Tectia

Remote Tunneling Rule Examples

This section gives examples on using the remote tunneling rules in the ssh-server-config.xml file.

Figure 8.5 shows the different hosts and ports involved in remote port forwarding.

Remote tunneling terminology

Figure 8.5. Remote tunneling terminology

Allow Rules

The following configuration allows opening a listener to port 8765 on the interface 10.1.60.16 on the server and allows connections to it from all addresses. If this is the only tunnel-remote rule, attempts to open remote port forwarding to other interfaces or other ports will be denied:

<rule>
  <tunnel-remote action="allow">
    <listen address="10.1.60.16" port="8765" />
  </tunnel-remote>
...
</rule>

The following configuration allows opening any port on any interface on the server but allows connections only from the listed addresses:

<rule>
  <tunnel-remote action="allow">
    <src fqdn="alpha.example.com" />
    <src fqdn="beta.example.com" />
  </tunnel-remote>
...
</rule>

Note, however, that only users with administrative privileges can create listeners to privileged ports (below 1024).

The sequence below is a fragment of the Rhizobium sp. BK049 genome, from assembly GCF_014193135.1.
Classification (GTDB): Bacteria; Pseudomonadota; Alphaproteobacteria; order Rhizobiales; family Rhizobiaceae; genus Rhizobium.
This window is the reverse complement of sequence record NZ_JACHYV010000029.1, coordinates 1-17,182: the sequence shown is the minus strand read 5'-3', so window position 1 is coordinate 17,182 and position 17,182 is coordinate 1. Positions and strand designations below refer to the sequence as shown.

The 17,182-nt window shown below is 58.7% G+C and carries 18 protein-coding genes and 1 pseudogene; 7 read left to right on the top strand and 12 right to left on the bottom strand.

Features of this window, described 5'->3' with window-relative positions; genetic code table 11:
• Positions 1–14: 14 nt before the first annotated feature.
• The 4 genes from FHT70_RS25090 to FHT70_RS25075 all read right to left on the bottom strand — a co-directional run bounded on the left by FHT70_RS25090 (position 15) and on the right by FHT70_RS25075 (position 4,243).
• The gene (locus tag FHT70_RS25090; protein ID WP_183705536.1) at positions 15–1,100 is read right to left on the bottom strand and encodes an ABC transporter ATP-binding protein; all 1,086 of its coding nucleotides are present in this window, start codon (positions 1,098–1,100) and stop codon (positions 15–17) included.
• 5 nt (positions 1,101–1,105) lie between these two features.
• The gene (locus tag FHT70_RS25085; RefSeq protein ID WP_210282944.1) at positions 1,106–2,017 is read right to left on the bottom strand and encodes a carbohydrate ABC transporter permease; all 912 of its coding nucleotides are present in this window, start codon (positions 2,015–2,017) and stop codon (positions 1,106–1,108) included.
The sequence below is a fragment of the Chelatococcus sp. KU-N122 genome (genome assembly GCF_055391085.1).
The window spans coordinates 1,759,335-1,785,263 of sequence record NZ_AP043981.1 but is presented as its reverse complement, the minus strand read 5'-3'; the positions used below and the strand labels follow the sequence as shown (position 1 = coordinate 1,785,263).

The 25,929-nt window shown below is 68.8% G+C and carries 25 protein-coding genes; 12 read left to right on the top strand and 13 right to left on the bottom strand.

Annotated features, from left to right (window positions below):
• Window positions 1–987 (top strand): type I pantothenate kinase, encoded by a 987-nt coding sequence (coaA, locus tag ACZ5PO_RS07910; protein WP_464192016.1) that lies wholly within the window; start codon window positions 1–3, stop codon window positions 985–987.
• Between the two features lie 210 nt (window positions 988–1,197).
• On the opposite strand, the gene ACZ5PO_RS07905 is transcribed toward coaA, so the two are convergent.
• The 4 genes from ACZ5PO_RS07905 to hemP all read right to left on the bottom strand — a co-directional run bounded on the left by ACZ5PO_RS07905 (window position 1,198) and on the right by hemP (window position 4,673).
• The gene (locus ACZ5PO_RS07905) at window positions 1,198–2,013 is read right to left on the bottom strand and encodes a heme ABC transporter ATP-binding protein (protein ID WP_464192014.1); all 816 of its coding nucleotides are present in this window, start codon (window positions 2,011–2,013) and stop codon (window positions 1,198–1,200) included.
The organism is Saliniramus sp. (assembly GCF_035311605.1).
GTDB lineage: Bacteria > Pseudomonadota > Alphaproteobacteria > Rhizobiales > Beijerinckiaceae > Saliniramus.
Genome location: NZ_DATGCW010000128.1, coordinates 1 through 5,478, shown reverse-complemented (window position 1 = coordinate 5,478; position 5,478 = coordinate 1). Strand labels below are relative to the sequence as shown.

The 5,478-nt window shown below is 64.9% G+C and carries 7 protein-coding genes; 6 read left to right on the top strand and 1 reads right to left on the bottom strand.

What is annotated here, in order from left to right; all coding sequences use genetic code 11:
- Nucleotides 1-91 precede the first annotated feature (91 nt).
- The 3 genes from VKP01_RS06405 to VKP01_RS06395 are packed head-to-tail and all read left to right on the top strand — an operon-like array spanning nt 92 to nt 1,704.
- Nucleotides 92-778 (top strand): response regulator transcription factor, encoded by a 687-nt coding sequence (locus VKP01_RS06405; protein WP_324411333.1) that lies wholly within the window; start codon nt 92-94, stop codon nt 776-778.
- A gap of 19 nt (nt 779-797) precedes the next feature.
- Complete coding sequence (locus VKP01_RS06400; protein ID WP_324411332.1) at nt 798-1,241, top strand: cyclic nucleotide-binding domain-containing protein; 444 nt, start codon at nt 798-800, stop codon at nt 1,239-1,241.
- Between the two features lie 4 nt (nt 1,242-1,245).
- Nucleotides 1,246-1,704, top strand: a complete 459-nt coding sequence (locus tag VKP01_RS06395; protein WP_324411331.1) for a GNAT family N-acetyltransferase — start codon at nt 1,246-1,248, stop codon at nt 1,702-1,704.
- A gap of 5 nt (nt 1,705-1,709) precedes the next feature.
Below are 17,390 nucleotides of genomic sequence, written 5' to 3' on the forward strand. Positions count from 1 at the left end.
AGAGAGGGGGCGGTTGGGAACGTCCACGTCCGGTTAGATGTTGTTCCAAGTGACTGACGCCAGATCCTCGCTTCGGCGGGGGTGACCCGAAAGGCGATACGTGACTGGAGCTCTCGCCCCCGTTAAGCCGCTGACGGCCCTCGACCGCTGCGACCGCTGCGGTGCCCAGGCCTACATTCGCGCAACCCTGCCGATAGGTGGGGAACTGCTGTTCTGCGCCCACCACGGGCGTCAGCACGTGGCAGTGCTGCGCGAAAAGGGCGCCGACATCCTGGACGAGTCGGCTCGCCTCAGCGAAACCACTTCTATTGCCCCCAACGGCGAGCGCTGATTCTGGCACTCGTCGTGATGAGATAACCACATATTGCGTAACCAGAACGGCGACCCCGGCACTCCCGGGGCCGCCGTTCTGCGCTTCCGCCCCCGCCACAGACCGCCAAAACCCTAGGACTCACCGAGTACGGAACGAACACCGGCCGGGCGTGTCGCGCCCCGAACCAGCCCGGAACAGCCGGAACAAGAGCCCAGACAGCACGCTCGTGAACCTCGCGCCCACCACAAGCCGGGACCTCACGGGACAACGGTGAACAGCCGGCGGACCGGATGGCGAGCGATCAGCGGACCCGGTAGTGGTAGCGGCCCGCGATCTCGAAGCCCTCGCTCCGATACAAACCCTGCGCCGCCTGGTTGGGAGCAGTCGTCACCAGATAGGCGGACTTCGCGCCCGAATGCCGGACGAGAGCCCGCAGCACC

Deny Rules

The following configuration denies opening ports 1-9000 on the server. If this is the only tunnel-remote rule, it allows opening all other ports:

<rule>
  <tunnel-remote action="deny">
    <listen port="1-9000" />
  </tunnel-remote>
...
</rule>

The following configuration denies connections to ports 1-9000 from the listed addresses. However, listeners can be opened to these ports (with ports 1-1023 restricted to admin users only) and all other addresses can connect to them. If this is the only tunnel-remote rule, it allows opening all other ports and allows connections to them from all other addresses:

<rule>
  <tunnel-remote action="deny">
    <listen port="1-9000" />
    <src fqdn="gamma.example.com" />
    <src fqdn="delta.example.com" />
  </tunnel-remote>
...
</rule>

A rule like the above probably does not have any practical use. Nevertheless, it is shown here as an example of the rule logic.